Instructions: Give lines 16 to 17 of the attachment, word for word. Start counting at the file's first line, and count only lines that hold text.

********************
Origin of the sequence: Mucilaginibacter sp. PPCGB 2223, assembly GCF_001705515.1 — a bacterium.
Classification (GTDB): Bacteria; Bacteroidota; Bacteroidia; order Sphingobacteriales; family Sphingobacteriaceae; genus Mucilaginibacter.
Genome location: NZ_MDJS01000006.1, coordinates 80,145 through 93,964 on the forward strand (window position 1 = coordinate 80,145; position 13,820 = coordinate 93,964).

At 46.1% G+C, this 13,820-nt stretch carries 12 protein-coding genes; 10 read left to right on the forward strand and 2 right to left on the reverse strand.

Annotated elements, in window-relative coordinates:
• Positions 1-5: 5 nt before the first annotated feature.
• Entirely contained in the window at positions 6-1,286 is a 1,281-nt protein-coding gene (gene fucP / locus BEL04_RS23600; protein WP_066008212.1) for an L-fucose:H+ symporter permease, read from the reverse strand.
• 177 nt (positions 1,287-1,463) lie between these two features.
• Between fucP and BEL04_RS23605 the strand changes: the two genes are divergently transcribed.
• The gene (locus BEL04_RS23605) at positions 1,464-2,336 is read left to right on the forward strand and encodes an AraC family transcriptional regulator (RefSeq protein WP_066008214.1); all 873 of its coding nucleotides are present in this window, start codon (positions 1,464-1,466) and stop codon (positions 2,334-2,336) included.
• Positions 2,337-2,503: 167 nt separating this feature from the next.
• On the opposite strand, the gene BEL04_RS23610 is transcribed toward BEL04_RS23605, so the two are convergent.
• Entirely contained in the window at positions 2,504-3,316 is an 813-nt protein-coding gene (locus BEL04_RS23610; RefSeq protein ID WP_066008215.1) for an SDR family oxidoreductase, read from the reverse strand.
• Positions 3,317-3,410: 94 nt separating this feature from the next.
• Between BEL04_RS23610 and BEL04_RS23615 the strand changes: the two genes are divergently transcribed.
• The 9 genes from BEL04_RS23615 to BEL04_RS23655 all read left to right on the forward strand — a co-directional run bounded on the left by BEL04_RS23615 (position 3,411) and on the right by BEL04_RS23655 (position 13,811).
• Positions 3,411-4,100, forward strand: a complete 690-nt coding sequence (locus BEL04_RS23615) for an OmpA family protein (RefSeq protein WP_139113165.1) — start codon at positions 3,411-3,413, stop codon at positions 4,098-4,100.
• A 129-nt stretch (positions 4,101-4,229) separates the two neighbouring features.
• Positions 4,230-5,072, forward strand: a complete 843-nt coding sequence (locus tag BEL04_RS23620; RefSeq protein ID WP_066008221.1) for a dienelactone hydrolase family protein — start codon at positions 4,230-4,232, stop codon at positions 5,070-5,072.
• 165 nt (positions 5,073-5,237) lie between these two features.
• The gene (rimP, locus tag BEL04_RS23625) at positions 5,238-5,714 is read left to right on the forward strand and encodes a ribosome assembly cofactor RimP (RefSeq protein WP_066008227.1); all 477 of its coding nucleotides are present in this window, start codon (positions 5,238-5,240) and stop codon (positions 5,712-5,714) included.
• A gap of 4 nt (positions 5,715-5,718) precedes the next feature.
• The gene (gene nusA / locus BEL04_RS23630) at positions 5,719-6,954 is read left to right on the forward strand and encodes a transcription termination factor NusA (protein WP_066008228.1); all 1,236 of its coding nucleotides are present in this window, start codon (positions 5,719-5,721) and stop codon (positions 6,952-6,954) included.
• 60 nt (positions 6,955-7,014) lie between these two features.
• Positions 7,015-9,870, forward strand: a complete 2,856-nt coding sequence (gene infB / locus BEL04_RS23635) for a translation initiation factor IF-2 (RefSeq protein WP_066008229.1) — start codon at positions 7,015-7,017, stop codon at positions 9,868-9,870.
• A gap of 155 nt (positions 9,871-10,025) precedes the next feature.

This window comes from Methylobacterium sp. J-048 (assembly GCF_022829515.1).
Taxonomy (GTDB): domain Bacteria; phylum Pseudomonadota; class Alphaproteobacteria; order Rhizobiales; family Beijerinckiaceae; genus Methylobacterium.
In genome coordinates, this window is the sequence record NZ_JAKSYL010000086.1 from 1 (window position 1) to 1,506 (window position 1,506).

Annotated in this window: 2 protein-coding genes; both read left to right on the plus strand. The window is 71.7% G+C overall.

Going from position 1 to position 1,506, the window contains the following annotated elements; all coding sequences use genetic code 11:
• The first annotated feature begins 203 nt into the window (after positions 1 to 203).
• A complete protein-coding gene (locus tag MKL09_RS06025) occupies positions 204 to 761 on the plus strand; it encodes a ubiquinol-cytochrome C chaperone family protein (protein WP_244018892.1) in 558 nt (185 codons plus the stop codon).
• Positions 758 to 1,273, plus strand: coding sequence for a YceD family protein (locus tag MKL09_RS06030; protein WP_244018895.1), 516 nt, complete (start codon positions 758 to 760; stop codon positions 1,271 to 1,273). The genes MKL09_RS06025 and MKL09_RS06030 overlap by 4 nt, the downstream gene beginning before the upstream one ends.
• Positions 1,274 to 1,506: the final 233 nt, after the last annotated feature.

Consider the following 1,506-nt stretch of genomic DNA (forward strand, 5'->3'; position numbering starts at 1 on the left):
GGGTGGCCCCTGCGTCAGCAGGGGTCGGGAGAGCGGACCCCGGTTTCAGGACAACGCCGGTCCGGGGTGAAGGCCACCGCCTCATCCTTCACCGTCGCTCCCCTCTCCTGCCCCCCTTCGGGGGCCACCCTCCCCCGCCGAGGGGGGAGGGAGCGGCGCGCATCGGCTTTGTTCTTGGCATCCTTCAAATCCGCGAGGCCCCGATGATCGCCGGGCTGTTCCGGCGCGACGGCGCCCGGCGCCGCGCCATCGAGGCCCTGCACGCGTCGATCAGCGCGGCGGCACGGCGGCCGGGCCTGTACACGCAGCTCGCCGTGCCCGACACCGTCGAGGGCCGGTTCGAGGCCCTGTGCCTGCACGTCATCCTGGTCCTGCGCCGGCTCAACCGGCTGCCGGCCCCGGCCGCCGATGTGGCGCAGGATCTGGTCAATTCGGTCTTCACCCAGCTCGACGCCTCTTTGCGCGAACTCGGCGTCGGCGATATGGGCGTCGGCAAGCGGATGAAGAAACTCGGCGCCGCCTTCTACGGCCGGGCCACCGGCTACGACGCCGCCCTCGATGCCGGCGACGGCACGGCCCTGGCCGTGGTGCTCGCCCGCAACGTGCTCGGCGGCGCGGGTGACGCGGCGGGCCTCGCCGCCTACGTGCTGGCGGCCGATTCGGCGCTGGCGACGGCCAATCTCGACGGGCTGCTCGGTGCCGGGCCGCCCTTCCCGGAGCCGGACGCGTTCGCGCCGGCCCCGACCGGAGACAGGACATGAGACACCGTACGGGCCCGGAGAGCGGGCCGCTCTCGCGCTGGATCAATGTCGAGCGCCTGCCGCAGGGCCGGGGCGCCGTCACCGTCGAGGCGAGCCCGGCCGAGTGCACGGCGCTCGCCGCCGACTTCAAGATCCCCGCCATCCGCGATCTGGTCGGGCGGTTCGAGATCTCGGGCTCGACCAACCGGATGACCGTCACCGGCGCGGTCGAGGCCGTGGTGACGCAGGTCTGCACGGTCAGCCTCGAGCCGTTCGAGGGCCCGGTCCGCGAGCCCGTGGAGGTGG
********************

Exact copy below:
• The 9 genes from BEL04_RS23615 to BEL04_RS23655 all read left to right on the forward strand — a co-directional run bounded on the left by BEL04_RS23615 (position 3,411) and on the right by BEL04_RS23655 (position 13,811).
• Positions 3,411-4,100, forward strand: a complete 690-nt coding sequence (locus BEL04_RS23615) for an OmpA family protein (RefSeq protein WP_139113165.1) — start codon at positions 3,411-3,413, stop codon at positions 4,098-4,100.